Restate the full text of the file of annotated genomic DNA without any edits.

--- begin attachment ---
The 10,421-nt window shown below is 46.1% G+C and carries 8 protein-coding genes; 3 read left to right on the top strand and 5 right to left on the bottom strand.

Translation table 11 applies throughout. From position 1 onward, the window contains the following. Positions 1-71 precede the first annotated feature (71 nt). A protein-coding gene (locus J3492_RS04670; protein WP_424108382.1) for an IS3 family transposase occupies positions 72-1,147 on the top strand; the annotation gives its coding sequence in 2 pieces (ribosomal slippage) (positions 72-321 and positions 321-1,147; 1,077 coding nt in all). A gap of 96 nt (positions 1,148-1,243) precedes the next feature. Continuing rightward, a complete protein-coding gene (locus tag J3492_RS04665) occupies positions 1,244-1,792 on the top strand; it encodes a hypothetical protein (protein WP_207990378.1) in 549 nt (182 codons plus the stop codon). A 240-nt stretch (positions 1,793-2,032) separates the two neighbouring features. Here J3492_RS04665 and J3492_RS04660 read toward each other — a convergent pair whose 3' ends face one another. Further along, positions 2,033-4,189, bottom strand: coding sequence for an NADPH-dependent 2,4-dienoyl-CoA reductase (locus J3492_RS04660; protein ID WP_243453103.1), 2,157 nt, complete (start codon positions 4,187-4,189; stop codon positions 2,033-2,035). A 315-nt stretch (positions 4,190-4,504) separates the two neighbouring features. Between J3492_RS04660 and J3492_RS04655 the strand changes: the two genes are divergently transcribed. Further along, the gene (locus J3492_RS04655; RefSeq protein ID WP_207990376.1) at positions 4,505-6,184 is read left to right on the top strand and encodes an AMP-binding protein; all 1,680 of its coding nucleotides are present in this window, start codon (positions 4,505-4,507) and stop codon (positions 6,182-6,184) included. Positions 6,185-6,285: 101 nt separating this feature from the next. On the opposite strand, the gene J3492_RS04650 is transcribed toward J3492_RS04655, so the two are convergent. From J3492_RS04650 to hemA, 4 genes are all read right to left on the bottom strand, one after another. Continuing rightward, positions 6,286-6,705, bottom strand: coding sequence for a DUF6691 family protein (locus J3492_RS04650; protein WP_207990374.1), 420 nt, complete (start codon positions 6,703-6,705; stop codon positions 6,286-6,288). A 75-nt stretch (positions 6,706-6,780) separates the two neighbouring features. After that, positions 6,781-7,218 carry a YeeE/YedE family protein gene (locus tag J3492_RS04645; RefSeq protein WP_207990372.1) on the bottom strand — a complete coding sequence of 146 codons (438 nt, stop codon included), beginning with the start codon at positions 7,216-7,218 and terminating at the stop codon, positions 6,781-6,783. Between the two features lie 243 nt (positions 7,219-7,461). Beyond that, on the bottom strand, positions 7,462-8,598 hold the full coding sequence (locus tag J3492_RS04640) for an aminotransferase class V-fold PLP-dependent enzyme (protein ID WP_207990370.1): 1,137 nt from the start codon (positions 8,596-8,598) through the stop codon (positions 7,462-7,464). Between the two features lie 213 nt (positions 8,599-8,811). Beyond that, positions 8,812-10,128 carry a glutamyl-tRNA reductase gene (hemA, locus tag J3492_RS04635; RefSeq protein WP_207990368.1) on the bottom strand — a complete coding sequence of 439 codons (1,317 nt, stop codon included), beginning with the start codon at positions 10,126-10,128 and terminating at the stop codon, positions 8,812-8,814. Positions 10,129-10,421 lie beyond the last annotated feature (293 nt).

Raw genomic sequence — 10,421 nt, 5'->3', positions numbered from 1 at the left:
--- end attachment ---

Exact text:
The 10,421-nt window shown below is 46.1% G+C and carries 8 protein-coding genes; 3 read left to right on the top strand and 5 right to left on the bottom strand.

Translation table 11 applies throughout. From position 1 onward, the window contains the following. Positions 1-71 precede the first annotated feature (71 nt). A protein-coding gene (locus J3492_RS04670; protein WP_424108382.1) for an IS3 family transposase occupies positions 72-1,147 on the top strand; the annotation gives its coding sequence in 2 pieces (ribosomal slippage) (positions 72-321 and positions 321-1,147; 1,077 coding nt in all). A gap of 96 nt (positions 1,148-1,243) precedes the next feature. Continuing rightward, a complete protein-coding gene (locus tag J3492_RS04665) occupies positions 1,244-1,792 on the top strand; it encodes a hypothetical protein (protein WP_207990378.1) in 549 nt (182 codons plus the stop codon). A 240-nt stretch (positions 1,793-2,032) separates the two neighbouring features. Here J3492_RS04665 and J3492_RS04660 read toward each other — a convergent pair whose 3' ends face one another. Further along, positions 2,033-4,189, bottom strand: coding sequence for an NADPH-dependent 2,4-dienoyl-CoA reductase (locus J3492_RS04660; protein ID WP_243453103.1), 2,157 nt, complete (start codon positions 4,187-4,189; stop codon positions 2,033-2,035). A 315-nt stretch (positions 4,190-4,504) separates the two neighbouring features. Between J3492_RS04660 and J3492_RS04655 the strand changes: the two genes are divergently transcribed. Further along, the gene (locus J3492_RS04655; RefSeq protein ID WP_207990376.1) at positions 4,505-6,184 is read left to right on the top strand and encodes an AMP-binding protein; all 1,680 of its coding nucleotides are present in this window, start codon (positions 4,505-4,507) and stop codon (positions 6,182-6,184) included. Positions 6,185-6,285: 101 nt separating this feature from the next. On the opposite strand, the gene J3492_RS04650 is transcribed toward J3492_RS04655, so the two are convergent. From J3492_RS04650 to hemA, 4 genes are all read right to left on the bottom strand, one after another. Continuing rightward, positions 6,286-6,705, bottom strand: coding sequence for a DUF6691 family protein (locus J3492_RS04650; protein WP_207990374.1), 420 nt, complete (start codon positions 6,703-6,705; stop codon positions 6,286-6,288). A 75-nt stretch (positions 6,706-6,780) separates the two neighbouring features. After that, positions 6,781-7,218 carry a YeeE/YedE family protein gene (locus tag J3492_RS04645; RefSeq protein WP_207990372.1) on the bottom strand — a complete coding sequence of 146 codons (438 nt, stop codon included), beginning with the start codon at positions 7,216-7,218 and terminating at the stop codon, positions 6,781-6,783. Between the two features lie 243 nt (positions 7,219-7,461). Beyond that, on the bottom strand, positions 7,462-8,598 hold the full coding sequence (locus tag J3492_RS04640) for an aminotransferase class V-fold PLP-dependent enzyme (protein ID WP_207990370.1): 1,137 nt from the start codon (positions 8,596-8,598) through the stop codon (positions 7,462-7,464). Between the two features lie 213 nt (positions 8,599-8,811). Beyond that, positions 8,812-10,128 carry a glutamyl-tRNA reductase gene (hemA, locus tag J3492_RS04635; RefSeq protein WP_207990368.1) on the bottom strand — a complete coding sequence of 439 codons (1,317 nt, stop codon included), beginning with the start codon at positions 10,126-10,128 and terminating at the stop codon, positions 8,812-8,814. Positions 10,129-10,421 lie beyond the last annotated feature (293 nt).

Raw genomic sequence — 10,421 nt, 5'->3', positions numbered from 1 at the left: